I wonder if there are Native American genes in most Americans, even though there are apparently few Native Americans who look Native American or can be proven to be Native American.

There are a few Native American celebrities (though I'm not sure their exact ancestry). Here's a list. I'm not sure how accurate it is. Mainstream Hollywood Actors with Native ancestry List of Native Americans of the United States - Wikipedia, the free encyclopedia
One celebrity that comes to my mind is Taylor Lautner.

I know of three St. Louis athletes (Kyle Lohse, T.J. Oshie, and Sam Bradford) who claim to have Native American ancestry. You can tell it in Lohse and Bradford more than Oshie. Jacoby Ellsbury and Joba Chamberlain are also Native American.

Here's an article about Native Americans having a hard time succeeding in sports.
Native American athletes face imposing hurdles - USATODAY.com
Okay, first, there are way more than you realize. Similar to what ovcatto said, visit the Dakotas, New Mexico, Arizona, Montana, Wyoming, Oklahoma and so on. I promise you will see lots of Indians who "look it".

I woud also remind you that natives from different nations do look different, though to the white eye, they can't see it like we can. Not all natives look like the "plains Indian" image so many nons picture when they think Indian. For instance, I can tell a Navajo a mile away. Most natives can tell that I'm "plains" even though I'm half-white.

There's also a matter of the the word "claim" that you mentioned. There is a big difference between enrolled tribal members and those that simply claim to be part-Indian. The individual tribes decide by what criteria people can be enrolled. Some tribes require a relatively high blood quantum while others only require that you can prove relationship to someone on some roll.

Part of the problem that many Americans run into when it comes to the whole "disappearing Indian" thing is that they don't live in areas with native communities in them. If you live in a state where there are little to no native communities, then yes, you're mainly going to see those who only claim some Indian blood or the wannabes and twinkies who are playing Indian. That last group I mentioned create quite a problem for us when it comes to perceptions of Indian people in the 21st century and is why we don't like them very much.

The word community is important because Indian people, meaning those who are enrolled (and even sometimes not), grew up with their ways, and who know their family and relations gather in those communities. We're not all over the place like other ethnicities. With only roughly two million enrolled Indian people, you aren't going to see us spread out throughout the country. To see us, you have to go to where we are...in our communities.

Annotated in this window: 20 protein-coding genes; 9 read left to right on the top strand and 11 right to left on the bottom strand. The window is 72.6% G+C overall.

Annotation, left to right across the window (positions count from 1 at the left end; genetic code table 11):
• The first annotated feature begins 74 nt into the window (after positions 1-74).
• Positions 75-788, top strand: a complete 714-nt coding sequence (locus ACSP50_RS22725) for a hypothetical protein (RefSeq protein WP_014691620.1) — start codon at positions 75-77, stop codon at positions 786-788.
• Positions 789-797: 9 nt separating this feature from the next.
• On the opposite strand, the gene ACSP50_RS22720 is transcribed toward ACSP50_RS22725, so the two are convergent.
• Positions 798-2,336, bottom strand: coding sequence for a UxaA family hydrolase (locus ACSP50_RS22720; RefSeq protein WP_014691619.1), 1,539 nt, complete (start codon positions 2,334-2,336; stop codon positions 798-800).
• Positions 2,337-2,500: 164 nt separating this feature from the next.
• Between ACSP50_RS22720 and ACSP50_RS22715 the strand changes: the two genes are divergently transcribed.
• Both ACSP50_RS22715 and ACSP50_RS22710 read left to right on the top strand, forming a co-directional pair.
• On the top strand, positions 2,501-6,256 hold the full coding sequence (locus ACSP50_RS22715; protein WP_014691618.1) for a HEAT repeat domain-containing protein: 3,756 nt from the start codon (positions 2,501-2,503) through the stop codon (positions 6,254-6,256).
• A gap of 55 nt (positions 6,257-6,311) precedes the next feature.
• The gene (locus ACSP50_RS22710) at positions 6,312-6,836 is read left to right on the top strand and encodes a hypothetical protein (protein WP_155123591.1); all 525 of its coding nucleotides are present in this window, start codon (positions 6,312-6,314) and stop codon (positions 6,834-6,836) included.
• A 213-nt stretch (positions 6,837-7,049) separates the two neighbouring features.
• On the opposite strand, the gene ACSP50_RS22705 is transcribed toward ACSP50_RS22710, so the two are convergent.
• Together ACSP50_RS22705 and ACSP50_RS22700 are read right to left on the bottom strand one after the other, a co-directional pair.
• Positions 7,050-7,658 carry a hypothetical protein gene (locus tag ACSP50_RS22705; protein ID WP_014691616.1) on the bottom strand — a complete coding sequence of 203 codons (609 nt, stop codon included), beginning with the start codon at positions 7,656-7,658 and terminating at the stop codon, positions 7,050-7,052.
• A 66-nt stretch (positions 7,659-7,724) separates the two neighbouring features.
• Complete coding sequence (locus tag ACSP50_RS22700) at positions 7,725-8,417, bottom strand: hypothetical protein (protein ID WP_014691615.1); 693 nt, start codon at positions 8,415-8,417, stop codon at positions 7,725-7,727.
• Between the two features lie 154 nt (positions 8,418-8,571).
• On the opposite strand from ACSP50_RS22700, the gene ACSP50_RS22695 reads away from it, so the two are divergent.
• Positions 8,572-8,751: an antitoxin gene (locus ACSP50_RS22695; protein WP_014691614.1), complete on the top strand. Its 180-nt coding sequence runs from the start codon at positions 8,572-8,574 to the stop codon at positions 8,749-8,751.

Last edited by Fullback32; 02-21-2011 at 09:31 PM..
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Old 02-21-2011, 10:20 PM
 
Location: Center of the universe
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Quote:
Originally Posted by DCforever View Post
Many/Most "Mexicans" are predominantly Native American. Only about 10% of the population of Mexico is Spanish.

True. I have a friend who is half Mexican and half Apache. I asked him if that meant he was more than 3/4 Native American. He wasn't sure.
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Old 02-22-2011, 08:15 AM
 
Location: DC
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From my reading of history, most Native American tribes were not very concerned with the "purity" of their blood lines. They took captives and incorporated them as members of the tribe. This "full blooded indian" concern seems to be a white man's perspective that is migrating into at least some of the discussion about who is or is not a Native American.
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Old 02-22-2011, 10:09 AM
 
Location: Southeast Missouri
5,812 posts, read 16,224,208 times
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Quote:
Originally Posted by Fullback32 View Post
Okay, first, there are way more than you realize. Similar to what ovcatto said, visit the Dakotas, New Mexico, Arizona, Montana, Wyoming, Oklahoma and so on. I promise you will see lots of Indians who "look it".